Wednesday, March 03, 2010

nibble my crisp mellifluous flange

There's an interesting article on Language Log from a week or so ago which examines the strange and persistent trope of citing cellar door as the most beautiful, aesthetically pleasing, evocative (take your pick) phrase in the English language.

Naturally we've all got our own list, mine including words like mellifluous, flange, plinth, halibut (natch), vermifuge, nibble and crisp. The point with these is to try and divorce the meaning of the word from the basic phonetic pleasingness of the sound - difficult to do with words like scrofula, chlamydia and holocaust, admittedly. If you don't even attempt to do that you end up with the sort of jaw-droppingly banal list that this survey ended up with. Apparently the most beautiful word in English is mother; gag me with a spoon, as the kids used to say in the 1980s.

Anyway, most places that cite cellar door in this context append some vague "studies show" or "linguists have found" weasel words to the claim to try and legitimise it a bit, but its origins are somewhat murky, as the original Language Log article and this blog post make clear. It seems that JRR Tolkien is largely responsible for the trope's continuing persistence, perhaps not surprisingly as he was into vaguely faux-Celtic-sounding placenames (Gondor, Mordor, etc.) and cellar door sounds a bit like one of those. As if to prove the point Ursula Le Guin invented a place called Selidor in her Earthsea trilogy. And of course there is Celador the TV production company, purveyors of such delights as Who Wants To Be A Millionaire? The phrase also crops up in the film Donnie Darko in what could be an insignificant aside or could be The Key To The Whole Mystery; your guess is as good as mine, frankly. Anyway, the important thing is that T-shirts are available.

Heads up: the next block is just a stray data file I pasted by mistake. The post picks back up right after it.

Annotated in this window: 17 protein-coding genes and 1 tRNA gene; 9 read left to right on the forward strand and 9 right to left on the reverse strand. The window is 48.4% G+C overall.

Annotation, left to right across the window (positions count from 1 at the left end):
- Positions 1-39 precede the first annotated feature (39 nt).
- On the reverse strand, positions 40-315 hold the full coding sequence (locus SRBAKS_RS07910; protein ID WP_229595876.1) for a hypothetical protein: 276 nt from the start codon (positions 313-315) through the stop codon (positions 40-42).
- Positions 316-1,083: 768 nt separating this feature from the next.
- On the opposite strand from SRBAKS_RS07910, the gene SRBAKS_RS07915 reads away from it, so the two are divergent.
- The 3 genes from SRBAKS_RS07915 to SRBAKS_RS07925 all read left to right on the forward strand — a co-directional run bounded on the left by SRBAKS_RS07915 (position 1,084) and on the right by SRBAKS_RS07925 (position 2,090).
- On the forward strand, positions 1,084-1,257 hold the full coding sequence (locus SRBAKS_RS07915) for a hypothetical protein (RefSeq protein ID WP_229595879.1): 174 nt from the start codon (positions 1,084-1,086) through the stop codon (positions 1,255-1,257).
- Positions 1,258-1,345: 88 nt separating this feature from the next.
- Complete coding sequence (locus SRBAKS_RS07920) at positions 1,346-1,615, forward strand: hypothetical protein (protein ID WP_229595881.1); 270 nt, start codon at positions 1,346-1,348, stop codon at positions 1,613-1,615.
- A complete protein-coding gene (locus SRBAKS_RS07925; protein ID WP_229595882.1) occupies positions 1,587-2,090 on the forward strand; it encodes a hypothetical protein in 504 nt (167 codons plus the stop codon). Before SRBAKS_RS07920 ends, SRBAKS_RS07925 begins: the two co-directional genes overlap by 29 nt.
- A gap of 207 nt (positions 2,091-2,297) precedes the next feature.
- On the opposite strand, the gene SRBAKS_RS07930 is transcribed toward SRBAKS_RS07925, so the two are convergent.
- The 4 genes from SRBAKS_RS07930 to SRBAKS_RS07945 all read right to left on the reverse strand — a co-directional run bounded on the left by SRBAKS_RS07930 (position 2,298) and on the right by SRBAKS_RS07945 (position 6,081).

I'll steal a link from the Language Log comment thread and leave the last word on the subject to Emo Phillips:
When I was a kid my parents used to tell me, "Emo, don't go near the cellar door!"
One day when they were away, I went up to the cellar door. And I pushed it and walked through and saw strange, wonderful things, things I had never seen before, like... trees. Grass. Flowers. The sun...that was nice...the sun...

No comments: